While your first Java program was written in a plain text editor and compiled from a command window, this is not a productive way of developing software. Professional programmers use one of the Integrated Development Environments (IDEs), which include an editor, a compiler, type-ahead help, a debugger, and a lot more (you’ll get familiar with these features later in this lesson). There several popular Java IDEs, such as Eclipse, NetBeans, IntelliJ IDEA, and RAD. Some are free, and some are not.
Eclipse is by far the most widely used IDE, and I’ll be using it for compiling and running most of the examples in this book. But switching from one IDE to another is a pretty simple process, and if you see that in some areas one IDE makes you more productive than the other, just use the best one for the job. For example, NetBeans IDE can offer great help if you’ll be developing the server-side Java EE applications explained later in the book (starting in Lesson 26).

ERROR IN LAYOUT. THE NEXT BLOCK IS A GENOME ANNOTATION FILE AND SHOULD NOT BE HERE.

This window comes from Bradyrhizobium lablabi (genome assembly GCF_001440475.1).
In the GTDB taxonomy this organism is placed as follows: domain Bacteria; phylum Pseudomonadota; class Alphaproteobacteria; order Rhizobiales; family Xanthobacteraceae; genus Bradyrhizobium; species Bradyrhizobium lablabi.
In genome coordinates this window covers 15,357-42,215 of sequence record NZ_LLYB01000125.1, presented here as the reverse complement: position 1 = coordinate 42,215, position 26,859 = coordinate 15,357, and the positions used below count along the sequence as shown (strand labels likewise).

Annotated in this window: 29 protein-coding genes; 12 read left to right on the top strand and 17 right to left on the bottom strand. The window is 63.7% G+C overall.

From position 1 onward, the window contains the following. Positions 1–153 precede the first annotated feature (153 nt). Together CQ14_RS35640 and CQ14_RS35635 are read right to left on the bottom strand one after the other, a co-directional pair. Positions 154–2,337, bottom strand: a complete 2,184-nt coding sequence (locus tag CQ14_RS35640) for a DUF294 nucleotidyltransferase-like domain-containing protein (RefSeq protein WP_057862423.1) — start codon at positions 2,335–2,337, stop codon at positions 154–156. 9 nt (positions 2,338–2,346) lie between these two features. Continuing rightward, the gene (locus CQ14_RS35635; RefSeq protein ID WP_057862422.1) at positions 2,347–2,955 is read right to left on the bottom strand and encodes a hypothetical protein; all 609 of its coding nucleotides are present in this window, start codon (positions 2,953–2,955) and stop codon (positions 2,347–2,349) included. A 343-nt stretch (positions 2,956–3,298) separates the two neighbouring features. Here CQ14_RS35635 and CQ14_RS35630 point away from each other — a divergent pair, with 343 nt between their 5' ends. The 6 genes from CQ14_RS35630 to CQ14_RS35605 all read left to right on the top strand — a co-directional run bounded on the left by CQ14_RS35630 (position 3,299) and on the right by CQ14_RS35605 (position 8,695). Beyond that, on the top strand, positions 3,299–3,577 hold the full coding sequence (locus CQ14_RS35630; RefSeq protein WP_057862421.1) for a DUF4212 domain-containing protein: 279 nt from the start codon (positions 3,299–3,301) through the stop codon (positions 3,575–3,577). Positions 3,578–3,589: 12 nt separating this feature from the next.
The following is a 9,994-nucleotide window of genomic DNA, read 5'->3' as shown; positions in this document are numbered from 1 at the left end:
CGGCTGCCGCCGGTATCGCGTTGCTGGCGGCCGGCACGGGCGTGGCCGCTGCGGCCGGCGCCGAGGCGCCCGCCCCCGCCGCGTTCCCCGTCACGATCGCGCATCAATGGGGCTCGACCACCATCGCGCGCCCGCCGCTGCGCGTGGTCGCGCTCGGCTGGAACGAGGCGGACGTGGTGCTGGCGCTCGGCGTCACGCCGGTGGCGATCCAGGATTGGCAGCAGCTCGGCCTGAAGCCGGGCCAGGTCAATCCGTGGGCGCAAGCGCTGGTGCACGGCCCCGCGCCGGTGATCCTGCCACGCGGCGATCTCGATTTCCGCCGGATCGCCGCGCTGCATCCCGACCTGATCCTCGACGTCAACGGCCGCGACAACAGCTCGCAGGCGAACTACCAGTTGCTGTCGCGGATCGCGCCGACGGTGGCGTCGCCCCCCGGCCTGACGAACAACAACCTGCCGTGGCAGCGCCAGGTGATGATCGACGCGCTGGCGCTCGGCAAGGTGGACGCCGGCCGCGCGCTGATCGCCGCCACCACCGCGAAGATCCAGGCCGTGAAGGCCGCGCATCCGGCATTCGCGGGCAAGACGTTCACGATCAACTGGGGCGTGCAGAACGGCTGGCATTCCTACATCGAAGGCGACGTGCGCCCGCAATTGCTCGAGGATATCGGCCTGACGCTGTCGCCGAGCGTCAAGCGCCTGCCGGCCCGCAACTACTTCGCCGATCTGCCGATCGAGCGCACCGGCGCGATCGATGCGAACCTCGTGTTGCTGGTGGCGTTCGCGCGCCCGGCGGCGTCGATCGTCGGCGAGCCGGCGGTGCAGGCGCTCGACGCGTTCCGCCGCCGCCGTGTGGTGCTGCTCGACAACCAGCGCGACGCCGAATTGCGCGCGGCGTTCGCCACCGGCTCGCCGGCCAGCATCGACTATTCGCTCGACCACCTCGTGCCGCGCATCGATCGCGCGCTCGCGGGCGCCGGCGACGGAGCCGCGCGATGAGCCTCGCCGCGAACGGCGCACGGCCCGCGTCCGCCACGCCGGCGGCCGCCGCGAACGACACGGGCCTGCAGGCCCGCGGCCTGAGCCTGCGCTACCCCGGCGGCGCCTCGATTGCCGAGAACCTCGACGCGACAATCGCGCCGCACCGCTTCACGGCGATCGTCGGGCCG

Introducing Eclipse IDE
Eclipse IDE is an open-source product that was originally created with a substantial code donation by IBM to the Java community, and from that moment Eclipse was a 100% community-driven product. It started as an IDE for developing Java programs, but today it’s a development platform used for building thousands of tools and plug-ins. Some people are using its Rich Client Platform (RCP) API to develop user interfaces (UIs) for applications. Other Java languages are also supported ...